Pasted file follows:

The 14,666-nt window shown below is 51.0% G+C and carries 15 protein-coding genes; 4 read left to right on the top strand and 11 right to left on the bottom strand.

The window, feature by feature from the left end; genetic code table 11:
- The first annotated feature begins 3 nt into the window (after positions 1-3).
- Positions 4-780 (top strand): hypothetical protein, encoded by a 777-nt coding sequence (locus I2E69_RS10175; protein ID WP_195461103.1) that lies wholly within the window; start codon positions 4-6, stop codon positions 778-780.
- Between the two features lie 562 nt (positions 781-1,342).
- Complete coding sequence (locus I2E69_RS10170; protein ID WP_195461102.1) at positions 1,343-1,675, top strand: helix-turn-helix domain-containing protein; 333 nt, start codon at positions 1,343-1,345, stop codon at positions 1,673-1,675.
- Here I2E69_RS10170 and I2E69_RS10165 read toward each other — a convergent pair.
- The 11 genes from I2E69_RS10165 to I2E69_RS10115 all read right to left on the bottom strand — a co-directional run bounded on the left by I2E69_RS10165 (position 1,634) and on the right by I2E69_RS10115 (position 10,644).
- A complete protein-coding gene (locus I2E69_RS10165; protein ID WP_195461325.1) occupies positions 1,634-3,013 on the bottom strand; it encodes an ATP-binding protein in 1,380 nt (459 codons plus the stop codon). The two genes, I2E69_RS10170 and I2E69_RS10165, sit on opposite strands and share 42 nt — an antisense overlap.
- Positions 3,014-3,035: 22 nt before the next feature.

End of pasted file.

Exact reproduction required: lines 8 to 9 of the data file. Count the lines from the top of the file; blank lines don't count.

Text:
- The 11 genes from I2E69_RS10165 to I2E69_RS10115 all read right to left on the bottom strand — a co-directional run bounded on the left by I2E69_RS10165 (position 1,634) and on the right by I2E69_RS10115 (position 10,644).
- A complete protein-coding gene (locus I2E69_RS10165; protein ID WP_195461325.1) occupies positions 1,634-3,013 on the bottom strand; it encodes an ATP-binding protein in 1,380 nt (459 codons plus the stop codon). The two genes, I2E69_RS10170 and I2E69_RS10165, sit on opposite strands and share 42 nt — an antisense overlap.